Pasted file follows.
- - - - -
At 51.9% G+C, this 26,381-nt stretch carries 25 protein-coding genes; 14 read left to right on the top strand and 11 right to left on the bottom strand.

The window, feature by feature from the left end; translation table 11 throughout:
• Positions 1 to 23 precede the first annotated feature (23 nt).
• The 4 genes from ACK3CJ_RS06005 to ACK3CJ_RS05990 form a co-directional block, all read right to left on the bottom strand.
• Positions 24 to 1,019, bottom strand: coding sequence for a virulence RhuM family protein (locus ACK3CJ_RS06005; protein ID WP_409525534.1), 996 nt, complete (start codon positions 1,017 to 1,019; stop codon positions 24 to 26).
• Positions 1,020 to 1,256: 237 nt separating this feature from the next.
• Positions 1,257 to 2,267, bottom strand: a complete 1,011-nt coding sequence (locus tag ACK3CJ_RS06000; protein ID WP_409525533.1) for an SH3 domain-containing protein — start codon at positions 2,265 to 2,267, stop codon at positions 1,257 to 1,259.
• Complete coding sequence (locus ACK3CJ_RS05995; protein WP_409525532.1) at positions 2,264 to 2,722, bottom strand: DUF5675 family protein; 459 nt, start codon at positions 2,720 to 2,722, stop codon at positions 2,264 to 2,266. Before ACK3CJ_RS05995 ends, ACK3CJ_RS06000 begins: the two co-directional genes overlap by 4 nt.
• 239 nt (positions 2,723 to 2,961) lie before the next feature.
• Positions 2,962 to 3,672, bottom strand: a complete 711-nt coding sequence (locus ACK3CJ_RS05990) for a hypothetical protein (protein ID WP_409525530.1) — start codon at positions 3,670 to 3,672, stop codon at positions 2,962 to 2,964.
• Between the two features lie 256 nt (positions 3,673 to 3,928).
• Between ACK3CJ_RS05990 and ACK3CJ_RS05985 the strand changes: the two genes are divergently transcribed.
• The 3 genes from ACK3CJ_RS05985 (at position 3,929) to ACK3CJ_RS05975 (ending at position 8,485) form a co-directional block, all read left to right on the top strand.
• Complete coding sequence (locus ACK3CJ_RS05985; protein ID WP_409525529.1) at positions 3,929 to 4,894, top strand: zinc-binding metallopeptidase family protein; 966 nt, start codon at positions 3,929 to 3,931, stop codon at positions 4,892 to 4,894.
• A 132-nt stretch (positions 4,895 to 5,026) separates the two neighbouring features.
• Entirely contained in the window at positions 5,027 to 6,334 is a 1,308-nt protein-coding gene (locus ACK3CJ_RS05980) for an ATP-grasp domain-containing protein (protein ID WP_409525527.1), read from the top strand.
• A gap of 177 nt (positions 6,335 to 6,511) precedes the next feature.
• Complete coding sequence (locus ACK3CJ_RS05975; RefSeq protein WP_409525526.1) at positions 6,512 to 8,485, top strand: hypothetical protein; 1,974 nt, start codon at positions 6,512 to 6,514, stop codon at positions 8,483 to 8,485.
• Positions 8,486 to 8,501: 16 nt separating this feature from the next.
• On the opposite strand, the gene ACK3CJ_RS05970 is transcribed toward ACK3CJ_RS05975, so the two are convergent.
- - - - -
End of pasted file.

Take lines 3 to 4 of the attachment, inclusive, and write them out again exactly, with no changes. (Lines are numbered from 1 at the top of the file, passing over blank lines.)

• Positions 1 to 23 precede the first annotated feature (23 nt).
• The 4 genes from ACK3CJ_RS06005 to ACK3CJ_RS05990 form a co-directional block, all read right to left on the bottom strand.